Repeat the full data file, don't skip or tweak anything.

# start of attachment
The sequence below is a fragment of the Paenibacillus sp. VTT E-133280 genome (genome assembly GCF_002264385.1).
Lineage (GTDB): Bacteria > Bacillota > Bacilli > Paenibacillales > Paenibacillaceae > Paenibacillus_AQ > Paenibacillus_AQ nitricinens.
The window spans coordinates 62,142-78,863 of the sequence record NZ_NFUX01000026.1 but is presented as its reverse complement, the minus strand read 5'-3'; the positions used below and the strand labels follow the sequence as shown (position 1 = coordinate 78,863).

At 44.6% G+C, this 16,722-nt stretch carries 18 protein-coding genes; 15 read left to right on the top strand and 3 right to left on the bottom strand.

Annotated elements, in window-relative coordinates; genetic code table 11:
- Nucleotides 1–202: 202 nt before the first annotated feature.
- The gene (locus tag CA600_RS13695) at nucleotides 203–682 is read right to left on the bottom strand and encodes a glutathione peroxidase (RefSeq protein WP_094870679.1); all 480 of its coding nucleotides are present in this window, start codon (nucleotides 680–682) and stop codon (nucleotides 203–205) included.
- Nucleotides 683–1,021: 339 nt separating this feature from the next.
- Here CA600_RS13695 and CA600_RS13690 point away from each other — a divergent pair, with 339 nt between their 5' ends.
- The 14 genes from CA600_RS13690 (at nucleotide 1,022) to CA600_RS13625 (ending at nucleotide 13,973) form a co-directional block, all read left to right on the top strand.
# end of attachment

The sequence below is a fragment of the Paenibacillus sp. VTT E-133280 genome (genome assembly GCF_002264385.1).
Lineage (GTDB): Bacteria > Bacillota > Bacilli > Paenibacillales > Paenibacillaceae > Paenibacillus_AQ > Paenibacillus_AQ nitricinens.
The window spans coordinates 62,142-78,863 of the sequence record NZ_NFUX01000026.1 but is presented as its reverse complement, the minus strand read 5'-3'; the positions used below and the strand labels follow the sequence as shown (position 1 = coordinate 78,863).

At 44.6% G+C, this 16,722-nt stretch carries 18 protein-coding genes; 15 read left to right on the top strand and 3 right to left on the bottom strand.

Annotated elements, in window-relative coordinates; genetic code table 11:
- Nucleotides 1–202: 202 nt before the first annotated feature.
- The gene (locus tag CA600_RS13695) at nucleotides 203–682 is read right to left on the bottom strand and encodes a glutathione peroxidase (RefSeq protein WP_094870679.1); all 480 of its coding nucleotides are present in this window, start codon (nucleotides 680–682) and stop codon (nucleotides 203–205) included.
- Nucleotides 683–1,021: 339 nt separating this feature from the next.
- Here CA600_RS13695 and CA600_RS13690 point away from each other — a divergent pair, with 339 nt between their 5' ends.
- The 14 genes from CA600_RS13690 (at nucleotide 1,022) to CA600_RS13625 (ending at nucleotide 13,973) form a co-directional block, all read left to right on the top strand.